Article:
PDE, MDD and USP <232><233>

USP 232/233

As we work with numerous pharma companies in performing screenings of drug products and their excipients/APIs, validations of methods, and/or conducting release/routine testing, a common point of discussion is the Maximum Daily Dose (MDD) or daily Serving Size.

MDD is directly correlated with the Permitted Daily Exposure (PDE).  As many are aware, USP <232> defines the PDE of 24 Elemental Impurities in Drug Products.  Specifications for the concentration of Elemental Impurities in a drug product (ie. ug/g), are a function of the concentration of Elemental Impurities (EIs) in a drug product, and the MDD.  In simple terms, you need much lower concentrations of an Impurity if your MDD is 100 grams, vs. a MDD of 1 g.

When receiving samples for routine testing, screening, or ultimately, method validation, CSL must know the MDD, to establish specifications in our testing (ug/g).  Given that the Risk Assessment approach prescribed with the ICH Q3D guidelines and Training Modules suggests a 30% of PDE threshold for EIs within a Risk Assessment, we oftentimes are instructed by clients to use 30% of the specification as the base specification (J Value) in our testing.

Within the USP <232> General Chapter, drug manufacturers are offered three options for demonstrating compliance:  Drug Product Analysis Option, Summation Option, and Individual Component Option.  Under the Individual Component Option, reference is made to Table 3, wherein Permitted Concentrations of EIs are based upon a MDD of 10g/day.  The 10g/day MDD is a default value in this case, serving as an aid to discussions between drug manufacturers and their suppliers.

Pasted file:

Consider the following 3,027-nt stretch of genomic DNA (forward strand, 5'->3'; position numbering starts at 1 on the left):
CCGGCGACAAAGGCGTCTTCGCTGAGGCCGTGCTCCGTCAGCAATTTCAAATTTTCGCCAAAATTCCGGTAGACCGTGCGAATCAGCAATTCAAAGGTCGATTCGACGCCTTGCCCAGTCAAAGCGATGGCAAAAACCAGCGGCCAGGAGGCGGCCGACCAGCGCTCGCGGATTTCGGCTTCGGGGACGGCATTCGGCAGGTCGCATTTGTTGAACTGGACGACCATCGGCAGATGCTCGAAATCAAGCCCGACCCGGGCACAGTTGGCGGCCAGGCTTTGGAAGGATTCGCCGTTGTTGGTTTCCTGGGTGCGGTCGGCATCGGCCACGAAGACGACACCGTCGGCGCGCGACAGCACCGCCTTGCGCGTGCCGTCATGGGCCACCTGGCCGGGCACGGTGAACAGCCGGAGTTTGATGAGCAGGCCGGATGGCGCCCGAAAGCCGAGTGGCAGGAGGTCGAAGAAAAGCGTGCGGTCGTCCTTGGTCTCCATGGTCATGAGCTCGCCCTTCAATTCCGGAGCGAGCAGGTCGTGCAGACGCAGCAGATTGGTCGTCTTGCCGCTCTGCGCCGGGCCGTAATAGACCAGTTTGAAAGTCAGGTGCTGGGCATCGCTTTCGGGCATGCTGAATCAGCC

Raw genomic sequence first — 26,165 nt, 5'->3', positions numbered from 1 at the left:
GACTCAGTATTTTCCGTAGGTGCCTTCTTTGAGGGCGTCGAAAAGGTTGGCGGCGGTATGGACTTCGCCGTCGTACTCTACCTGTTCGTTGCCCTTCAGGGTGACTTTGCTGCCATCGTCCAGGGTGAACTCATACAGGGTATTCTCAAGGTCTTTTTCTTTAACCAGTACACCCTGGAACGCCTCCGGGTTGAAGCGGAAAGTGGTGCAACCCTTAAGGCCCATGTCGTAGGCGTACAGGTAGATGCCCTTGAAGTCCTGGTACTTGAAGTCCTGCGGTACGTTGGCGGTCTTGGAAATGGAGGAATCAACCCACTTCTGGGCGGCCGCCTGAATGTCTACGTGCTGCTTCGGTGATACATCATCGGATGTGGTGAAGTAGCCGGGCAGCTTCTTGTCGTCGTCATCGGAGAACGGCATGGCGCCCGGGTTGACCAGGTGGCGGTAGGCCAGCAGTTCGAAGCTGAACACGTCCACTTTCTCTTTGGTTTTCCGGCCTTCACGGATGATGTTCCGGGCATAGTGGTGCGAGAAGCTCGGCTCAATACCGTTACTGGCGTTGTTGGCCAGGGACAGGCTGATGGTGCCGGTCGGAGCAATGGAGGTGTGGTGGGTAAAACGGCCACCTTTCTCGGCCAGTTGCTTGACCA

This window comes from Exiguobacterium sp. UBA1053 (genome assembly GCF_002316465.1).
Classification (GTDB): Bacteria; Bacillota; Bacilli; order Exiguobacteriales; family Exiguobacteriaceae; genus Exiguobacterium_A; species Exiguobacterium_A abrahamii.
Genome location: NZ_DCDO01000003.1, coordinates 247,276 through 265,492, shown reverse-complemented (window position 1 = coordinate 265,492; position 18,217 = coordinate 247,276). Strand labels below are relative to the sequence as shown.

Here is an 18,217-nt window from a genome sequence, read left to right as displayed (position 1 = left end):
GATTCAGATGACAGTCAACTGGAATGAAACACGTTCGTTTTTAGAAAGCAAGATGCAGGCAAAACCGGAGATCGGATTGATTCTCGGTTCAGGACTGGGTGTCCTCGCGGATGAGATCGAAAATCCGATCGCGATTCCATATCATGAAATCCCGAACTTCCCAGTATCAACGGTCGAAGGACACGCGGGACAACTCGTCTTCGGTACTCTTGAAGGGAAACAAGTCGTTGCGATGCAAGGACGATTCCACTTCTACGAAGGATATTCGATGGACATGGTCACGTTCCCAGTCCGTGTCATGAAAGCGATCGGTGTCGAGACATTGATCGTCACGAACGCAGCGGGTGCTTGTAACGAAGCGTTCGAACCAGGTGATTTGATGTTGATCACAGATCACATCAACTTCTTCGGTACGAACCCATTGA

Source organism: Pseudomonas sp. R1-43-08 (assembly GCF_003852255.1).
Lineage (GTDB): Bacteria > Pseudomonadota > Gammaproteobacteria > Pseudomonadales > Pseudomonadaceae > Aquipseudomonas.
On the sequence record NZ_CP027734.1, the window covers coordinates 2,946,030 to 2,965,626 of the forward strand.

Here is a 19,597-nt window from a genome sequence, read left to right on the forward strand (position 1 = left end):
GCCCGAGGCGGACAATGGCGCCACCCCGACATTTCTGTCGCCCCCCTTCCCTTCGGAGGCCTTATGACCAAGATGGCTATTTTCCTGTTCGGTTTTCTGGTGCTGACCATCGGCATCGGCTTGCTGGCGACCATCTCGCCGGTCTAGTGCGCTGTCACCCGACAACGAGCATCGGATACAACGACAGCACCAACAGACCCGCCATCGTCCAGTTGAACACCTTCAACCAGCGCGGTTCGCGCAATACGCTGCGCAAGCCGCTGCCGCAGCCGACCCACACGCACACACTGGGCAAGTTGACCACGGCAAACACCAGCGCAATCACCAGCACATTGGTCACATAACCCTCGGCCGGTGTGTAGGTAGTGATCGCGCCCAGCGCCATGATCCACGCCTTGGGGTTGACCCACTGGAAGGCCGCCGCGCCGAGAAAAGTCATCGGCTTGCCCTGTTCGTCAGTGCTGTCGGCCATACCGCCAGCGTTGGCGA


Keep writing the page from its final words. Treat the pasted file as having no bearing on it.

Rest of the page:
So…why do we mention this?  (ie. Can we get to the point?)

The reason we highlight the 10g/day MDD, is recent feedback we’ve received from clients who have completed submissions within the European Union.  They found that in some cases, regulators were stipulating that their Risk Assessments and method validations, as related to their finished Drug Products, should be done with the assumption of a MDD of 10g/day.  This is significant for Demonstrating Compliance, in that many drug manufacturers have been using actual MDDs, versus the 10g MDD.

In the testing world, this is big.  Given that oftentimes excipients or APIs are found in very small concentrations, and that actual MDDs of Drug Products may be a fraction of the 10g MDD, the testing criteria surrounding small dosage amounts can differ significantly from that for large doses.  Thus, our clients should be cognizant of this when creating their Risk Assessment plans and submitting drug products – or components – for testing and/or method validations.

As always, should you wish to discuss further, or have any questions pertaining to your own Risk Assessment approaches, please feel free to contact us at your convenience.  Email:  SGS_CSL_info@sgs.com, Phone: (717) 697-7536.

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